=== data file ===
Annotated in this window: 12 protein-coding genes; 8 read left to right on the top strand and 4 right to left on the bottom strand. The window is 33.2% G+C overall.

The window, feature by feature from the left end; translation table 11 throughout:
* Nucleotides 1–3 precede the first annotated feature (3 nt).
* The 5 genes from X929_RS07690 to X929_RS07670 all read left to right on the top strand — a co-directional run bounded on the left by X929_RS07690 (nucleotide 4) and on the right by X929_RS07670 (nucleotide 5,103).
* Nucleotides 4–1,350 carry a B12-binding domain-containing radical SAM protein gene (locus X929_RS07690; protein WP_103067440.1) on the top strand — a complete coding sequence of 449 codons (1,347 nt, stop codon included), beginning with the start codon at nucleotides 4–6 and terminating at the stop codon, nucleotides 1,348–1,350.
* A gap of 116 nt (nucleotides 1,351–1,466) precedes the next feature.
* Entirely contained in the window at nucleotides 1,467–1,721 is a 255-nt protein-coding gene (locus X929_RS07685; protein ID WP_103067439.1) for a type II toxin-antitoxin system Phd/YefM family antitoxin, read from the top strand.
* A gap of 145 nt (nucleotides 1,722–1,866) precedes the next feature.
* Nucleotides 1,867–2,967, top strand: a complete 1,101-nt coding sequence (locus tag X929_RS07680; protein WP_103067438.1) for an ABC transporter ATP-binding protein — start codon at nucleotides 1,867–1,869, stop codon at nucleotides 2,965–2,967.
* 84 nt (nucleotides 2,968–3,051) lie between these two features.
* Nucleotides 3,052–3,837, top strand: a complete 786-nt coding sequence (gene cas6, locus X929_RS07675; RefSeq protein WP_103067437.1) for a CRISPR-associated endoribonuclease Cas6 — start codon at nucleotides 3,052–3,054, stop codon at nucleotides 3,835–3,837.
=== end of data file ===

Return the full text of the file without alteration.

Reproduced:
Annotated in this window: 12 protein-coding genes; 8 read left to right on the top strand and 4 right to left on the bottom strand. The window is 33.2% G+C overall.

The window, feature by feature from the left end; translation table 11 throughout:
* Nucleotides 1–3 precede the first annotated feature (3 nt).
* The 5 genes from X929_RS07690 to X929_RS07670 all read left to right on the top strand — a co-directional run bounded on the left by X929_RS07690 (nucleotide 4) and on the right by X929_RS07670 (nucleotide 5,103).
* Nucleotides 4–1,350 carry a B12-binding domain-containing radical SAM protein gene (locus X929_RS07690; protein WP_103067440.1) on the top strand — a complete coding sequence of 449 codons (1,347 nt, stop codon included), beginning with the start codon at nucleotides 4–6 and terminating at the stop codon, nucleotides 1,348–1,350.
* A gap of 116 nt (nucleotides 1,351–1,466) precedes the next feature.
* Entirely contained in the window at nucleotides 1,467–1,721 is a 255-nt protein-coding gene (locus X929_RS07685; protein ID WP_103067439.1) for a type II toxin-antitoxin system Phd/YefM family antitoxin, read from the top strand.
* A gap of 145 nt (nucleotides 1,722–1,866) precedes the next feature.
* Nucleotides 1,867–2,967, top strand: a complete 1,101-nt coding sequence (locus tag X929_RS07680; protein WP_103067438.1) for an ABC transporter ATP-binding protein — start codon at nucleotides 1,867–1,869, stop codon at nucleotides 2,965–2,967.
* 84 nt (nucleotides 2,968–3,051) lie between these two features.
* Nucleotides 3,052–3,837, top strand: a complete 786-nt coding sequence (gene cas6, locus X929_RS07675; RefSeq protein WP_103067437.1) for a CRISPR-associated endoribonuclease Cas6 — start codon at nucleotides 3,052–3,054, stop codon at nucleotides 3,835–3,837.